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The Survival of Noise Traders in Financial Markets

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  • J. Bradford De Long
  • Andrei Shleifer
  • Lawrence H. Summers
  • Robert J. Waldmann,

Abstract

The authors present a model of portfolio allocation by noise traders with incorrect expectations about return variances. For such misperceptions, noise traders who do not affect prices can earn higher expected returns than rational investors with similar risk aversion. Moreover, such noise traders can come to dominate the market in that the probability that they eventually have a high share of total wealth is close to one. Noise traders come to dominate despite their taking of excessive risk and their higher consumption. The authors conclude that the case against their long-run viability is not as clear-cut as is commonly supposed. Coauthors are Andrei Shleifer, Lawrence H. Summers, and Robert J. Waldmann. Copyright 1991 by University of Chicago Press.

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Paper provided by University of California at Berkeley, Economics Department in its series J. Bradford De Long's Working Papers with number _123.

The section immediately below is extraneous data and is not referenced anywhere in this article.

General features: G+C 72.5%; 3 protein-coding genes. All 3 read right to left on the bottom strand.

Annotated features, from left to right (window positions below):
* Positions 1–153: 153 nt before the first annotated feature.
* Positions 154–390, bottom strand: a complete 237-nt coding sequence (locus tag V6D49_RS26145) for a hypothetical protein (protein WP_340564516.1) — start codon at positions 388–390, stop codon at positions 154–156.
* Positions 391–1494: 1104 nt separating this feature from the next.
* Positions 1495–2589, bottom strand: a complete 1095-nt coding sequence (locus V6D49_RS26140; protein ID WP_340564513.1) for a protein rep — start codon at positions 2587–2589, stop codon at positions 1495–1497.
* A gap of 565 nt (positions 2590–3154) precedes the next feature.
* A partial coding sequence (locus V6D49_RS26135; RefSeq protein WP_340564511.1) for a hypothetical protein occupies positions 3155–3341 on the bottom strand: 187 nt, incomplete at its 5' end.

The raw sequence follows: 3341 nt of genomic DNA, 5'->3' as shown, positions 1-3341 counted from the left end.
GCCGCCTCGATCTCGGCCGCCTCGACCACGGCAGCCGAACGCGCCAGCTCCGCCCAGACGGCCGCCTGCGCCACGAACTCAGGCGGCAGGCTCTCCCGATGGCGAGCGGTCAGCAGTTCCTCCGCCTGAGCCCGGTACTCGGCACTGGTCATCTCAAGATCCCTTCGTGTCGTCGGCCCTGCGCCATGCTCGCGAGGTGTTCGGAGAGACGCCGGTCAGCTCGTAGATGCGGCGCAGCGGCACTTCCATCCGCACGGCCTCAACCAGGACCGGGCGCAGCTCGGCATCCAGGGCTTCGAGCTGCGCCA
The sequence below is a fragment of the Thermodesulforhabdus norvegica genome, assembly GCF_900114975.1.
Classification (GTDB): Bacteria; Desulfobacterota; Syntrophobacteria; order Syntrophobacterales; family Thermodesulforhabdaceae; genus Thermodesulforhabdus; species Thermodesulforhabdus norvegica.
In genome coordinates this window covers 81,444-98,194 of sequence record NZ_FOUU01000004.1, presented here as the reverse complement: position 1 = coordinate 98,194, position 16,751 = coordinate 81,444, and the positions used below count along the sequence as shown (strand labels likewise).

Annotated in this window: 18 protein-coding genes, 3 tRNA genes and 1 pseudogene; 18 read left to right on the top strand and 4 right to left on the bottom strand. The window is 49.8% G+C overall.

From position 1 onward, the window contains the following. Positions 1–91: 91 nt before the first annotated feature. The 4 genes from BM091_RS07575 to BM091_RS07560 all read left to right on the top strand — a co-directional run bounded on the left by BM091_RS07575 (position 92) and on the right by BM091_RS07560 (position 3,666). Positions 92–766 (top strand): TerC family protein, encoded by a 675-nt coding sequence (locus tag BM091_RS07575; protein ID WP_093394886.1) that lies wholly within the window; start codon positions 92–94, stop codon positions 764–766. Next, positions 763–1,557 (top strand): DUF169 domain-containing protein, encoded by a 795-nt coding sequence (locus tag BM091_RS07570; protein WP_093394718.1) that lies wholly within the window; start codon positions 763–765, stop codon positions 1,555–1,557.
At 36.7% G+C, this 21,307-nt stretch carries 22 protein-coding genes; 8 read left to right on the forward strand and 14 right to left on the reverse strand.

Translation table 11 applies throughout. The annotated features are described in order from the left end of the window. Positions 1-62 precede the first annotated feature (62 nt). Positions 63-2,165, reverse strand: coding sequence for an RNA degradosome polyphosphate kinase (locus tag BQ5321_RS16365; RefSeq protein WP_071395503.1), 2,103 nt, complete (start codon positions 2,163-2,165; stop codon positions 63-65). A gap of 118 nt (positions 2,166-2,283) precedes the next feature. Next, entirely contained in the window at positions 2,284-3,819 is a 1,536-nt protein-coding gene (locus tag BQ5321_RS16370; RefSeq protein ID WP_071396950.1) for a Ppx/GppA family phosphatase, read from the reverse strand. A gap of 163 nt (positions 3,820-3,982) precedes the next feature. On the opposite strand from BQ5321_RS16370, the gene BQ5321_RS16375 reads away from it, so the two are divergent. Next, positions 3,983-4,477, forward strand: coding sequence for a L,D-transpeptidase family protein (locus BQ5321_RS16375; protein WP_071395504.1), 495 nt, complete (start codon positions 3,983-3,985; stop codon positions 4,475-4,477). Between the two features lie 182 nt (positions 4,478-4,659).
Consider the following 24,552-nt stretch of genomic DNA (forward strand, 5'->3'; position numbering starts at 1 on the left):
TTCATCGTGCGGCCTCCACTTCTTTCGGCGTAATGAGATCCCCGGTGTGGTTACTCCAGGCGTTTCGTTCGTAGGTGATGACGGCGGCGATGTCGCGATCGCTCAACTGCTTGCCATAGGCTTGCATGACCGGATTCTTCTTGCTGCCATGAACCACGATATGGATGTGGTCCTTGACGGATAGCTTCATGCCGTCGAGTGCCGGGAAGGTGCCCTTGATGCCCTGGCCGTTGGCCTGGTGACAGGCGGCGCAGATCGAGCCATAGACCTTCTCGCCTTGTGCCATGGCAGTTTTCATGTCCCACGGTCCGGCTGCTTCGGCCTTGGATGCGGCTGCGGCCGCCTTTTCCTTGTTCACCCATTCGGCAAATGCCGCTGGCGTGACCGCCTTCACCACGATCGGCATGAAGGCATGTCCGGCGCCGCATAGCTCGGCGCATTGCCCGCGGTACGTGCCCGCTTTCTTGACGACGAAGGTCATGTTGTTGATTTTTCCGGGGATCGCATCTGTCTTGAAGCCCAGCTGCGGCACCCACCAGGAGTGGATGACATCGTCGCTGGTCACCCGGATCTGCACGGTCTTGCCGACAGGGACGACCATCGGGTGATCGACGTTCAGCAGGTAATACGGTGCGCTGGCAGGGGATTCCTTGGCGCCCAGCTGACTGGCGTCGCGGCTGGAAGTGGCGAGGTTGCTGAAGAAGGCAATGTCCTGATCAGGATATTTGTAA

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Handle: RePEc:wop:calbec:_123

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  1. John Y. Campbell & Albert S. Kyle, 1988. "Smart Money, Noise Trading and Stock Price Behavior," NBER Technical Working Papers 0071, National Bureau of Economic Research, Inc.
  2. De Long, J. Bradford & Shleifer, Andrei & Summers, Lawrence H. & Waldmann, Robert J., 1990. "Noise Trader Risk in Financial Markets," Scholarly Articles 3725552, Harvard University Department of Economics.
  3. Kyle, Albert S, 1985. "Continuous Auctions and Insider Trading," Econometrica, Econometric Society, vol. 53(6), pages 1315-35, November.
  4. Robert J. Shiller, 1984. "Stock Prices and Social Dynamics," Brookings Papers on Economic Activity, Economic Studies Program, The Brookings Institution, vol. 15(2), pages 457-510.
  5. Pagano, Marco, 1986. "Endogenous Market Thinness and Stock Price Volatility," CEPR Discussion Papers 146, C.E.P.R. Discussion Papers.
  6. Robert J. Shiller, 1984. "Stock Prices and Social Dynamics," Cowles Foundation Discussion Papers 719R, Cowles Foundation for Research in Economics, Yale University.
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